Margaret Daley is an award winning, multi-published author in the romance genre. One of her romantic suspense books, Hearts on the Line, won the American Christian Fiction Writers’ Book of the Year Contest. This year she placed second in the Short Contemporary category for the Book of the Year Contest for Heart of the Family. She wrote for various secular publishers before the Lord led her to the Christian romance market.

She currently writes inspirational romance and romantic suspense books for the Steeple Hill Love Inspired lines. She has sold sixty books to date with Forsaken Canyon, a Love Inspired Suspense and a sequel to Buried Secrets, having come out in October 2008 and A Texas Thanksgiving, a Love Inspired, out in November 2008.

She was one of the founding members of the first ACFW local chapter, WIN in Oklahoma. She served as vice-president for two years in WIN-ACFW. She has taught an online class for ACFW and been a presenter the last couple of years at the annual ACFW conference. She enjoys mentoring other authors.

You published your first book in 1981. Since then, you’ve sold a total of fifty-eight books! Has continued success made writing easier, or more difficult?

I’m happy to announce that I have sold two more books recently—both Love Inspired Suspense books. Over the years I’ve had my ups and downs. One down time lasted eight years when I didn’t sell anything after having sold twelve books. But I kept writing and eventually sold another book, then another. I still receive rejections. I can’t say that it is more difficult or easier—just different. Your concerns and pressures change some.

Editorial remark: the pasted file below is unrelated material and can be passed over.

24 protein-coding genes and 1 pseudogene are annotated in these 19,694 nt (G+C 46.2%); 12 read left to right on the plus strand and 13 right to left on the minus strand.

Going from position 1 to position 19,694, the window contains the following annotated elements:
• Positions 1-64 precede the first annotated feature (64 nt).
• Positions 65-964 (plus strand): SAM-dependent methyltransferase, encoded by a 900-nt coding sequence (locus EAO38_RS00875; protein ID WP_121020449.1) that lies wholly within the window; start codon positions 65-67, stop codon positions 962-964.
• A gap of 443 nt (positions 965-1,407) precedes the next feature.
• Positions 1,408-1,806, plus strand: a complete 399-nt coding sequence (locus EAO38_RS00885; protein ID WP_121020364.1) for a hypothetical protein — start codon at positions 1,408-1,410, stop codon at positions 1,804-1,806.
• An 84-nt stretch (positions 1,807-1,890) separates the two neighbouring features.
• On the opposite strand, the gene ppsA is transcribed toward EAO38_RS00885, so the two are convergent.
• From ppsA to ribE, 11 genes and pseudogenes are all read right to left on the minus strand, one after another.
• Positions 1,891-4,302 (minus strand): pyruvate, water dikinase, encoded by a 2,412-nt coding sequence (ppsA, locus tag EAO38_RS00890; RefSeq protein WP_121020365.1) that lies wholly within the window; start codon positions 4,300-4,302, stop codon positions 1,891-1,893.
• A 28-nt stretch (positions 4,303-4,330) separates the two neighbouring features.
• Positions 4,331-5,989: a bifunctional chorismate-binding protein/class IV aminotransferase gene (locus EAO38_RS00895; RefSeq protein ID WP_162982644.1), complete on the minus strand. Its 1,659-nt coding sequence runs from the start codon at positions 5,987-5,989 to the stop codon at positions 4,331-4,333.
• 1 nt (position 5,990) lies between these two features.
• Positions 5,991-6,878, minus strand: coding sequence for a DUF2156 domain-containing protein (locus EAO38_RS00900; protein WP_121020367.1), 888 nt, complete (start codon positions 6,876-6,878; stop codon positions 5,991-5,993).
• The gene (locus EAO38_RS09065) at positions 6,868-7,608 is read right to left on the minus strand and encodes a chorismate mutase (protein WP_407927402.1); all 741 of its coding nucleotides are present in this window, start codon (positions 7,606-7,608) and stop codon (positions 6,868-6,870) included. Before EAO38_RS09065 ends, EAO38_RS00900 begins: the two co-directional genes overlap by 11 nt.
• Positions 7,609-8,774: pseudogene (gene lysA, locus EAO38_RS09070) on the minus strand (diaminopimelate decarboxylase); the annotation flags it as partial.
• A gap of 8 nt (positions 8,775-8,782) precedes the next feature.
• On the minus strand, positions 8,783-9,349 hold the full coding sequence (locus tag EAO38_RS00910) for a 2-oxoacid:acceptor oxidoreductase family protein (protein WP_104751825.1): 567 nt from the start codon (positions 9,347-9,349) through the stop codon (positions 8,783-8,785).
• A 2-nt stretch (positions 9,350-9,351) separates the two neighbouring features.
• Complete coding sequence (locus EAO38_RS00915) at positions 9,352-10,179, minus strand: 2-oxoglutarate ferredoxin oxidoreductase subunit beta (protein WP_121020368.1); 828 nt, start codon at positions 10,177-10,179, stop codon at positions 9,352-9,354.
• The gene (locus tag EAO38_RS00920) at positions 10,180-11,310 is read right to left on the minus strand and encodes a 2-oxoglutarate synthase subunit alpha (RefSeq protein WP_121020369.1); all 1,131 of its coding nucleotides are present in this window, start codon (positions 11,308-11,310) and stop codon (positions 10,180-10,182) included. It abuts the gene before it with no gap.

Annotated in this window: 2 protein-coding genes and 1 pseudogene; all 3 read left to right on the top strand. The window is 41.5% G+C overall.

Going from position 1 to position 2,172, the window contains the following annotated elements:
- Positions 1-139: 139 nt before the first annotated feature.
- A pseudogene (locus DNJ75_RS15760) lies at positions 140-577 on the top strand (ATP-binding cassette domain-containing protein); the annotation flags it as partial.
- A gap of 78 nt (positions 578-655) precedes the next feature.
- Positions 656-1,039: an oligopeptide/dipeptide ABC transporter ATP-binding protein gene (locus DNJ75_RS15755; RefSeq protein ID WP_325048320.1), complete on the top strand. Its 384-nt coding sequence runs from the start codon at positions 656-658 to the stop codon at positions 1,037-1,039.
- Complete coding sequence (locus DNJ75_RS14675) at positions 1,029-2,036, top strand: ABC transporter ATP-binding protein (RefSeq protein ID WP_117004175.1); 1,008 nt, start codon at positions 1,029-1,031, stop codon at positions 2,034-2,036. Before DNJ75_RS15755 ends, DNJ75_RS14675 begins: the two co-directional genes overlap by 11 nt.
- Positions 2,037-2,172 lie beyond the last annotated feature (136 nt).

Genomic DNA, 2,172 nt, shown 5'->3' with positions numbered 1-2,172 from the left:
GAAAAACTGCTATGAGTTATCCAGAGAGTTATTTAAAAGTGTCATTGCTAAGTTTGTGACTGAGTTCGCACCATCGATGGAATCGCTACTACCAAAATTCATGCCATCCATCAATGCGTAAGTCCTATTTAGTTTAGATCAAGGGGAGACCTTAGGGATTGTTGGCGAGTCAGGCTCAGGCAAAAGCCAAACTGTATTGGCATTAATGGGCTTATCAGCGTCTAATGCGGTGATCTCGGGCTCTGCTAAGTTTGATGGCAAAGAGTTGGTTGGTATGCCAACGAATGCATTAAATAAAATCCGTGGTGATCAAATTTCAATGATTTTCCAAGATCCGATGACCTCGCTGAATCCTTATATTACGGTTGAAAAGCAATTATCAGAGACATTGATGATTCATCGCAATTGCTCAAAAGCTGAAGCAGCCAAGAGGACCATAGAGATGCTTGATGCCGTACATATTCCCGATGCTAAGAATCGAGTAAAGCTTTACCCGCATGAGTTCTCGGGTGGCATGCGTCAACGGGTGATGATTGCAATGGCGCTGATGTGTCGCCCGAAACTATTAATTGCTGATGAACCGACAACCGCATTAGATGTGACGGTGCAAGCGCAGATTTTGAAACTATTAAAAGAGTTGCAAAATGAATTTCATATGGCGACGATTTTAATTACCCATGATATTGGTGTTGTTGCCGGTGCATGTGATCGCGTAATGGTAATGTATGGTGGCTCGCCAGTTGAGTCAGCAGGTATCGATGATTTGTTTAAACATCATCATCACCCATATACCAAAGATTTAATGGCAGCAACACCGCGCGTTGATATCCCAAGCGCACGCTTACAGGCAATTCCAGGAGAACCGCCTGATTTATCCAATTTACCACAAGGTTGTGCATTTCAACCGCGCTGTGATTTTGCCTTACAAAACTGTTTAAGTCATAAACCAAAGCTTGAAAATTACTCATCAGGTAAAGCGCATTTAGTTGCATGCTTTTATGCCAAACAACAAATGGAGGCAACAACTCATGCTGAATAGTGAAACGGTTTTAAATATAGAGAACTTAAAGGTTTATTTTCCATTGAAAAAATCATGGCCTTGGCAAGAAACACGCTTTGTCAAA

I’m sure you’ve had your share of reviews. What impact did this have on subsequent books?

Not much really. With each book I try to do my best.

Many authors struggle with only writing in one genre. Having been multi-published in different genres, what are your thoughts on this?

I love to read a variety of different types of books hence the interest in writing different types. I’m really enjoying writing both the inspirational romance and romantic suspense. Suspense is my favorite genre to read, but I don’t want to write suspense books only. They can be very intense.

How much marketing do you do? Do you market all of your books at once, or concentrate solely on the newest release?

I have a bookmark that I send out that markets the next year’s books. I focus on marketing my new release because the Steeple Hill books have a short shelf life. I have a web site and a blog that I keep updated. I belong to several group blogs. I have a quarterly newsletter.

So, tell us a little about your latest release:

What Sarah Saw is my Love Inspired Suspense for January 2009:
A mother is missing…The only witness when a single mother mysteriously vanishes is her three-year-old daughter. FBI agent Sam Pierce needs to question little Sarah. Yet child psychologist Jocelyn Gold will barely let him near the girl. Or herself. The tragic conclusion to a kidnapping case broke Sam and Jocelyn apart the year before, and their hearts still haven’t healed. But for the child’s sake—and the mother’s—they must join forces to uncover just what Sarah saw.

How did you come up with this story?

This is the first in a Love Inspired Suspense continuity series called Without a Trace. Robin Caroll, Shirlee McCoy, Patricia Davids, Roxanne Rustand and Terri Reed are the other authors. We were given a loose overall picture of our books, and we had to fill in the meat of the story and develop our characters. Each book has a suspense thread that is solved within the book, but there is an overall suspense thread that runs through all six books. My characters will appear in the other books and the other hero and heroines appeared in What Sarah Saw.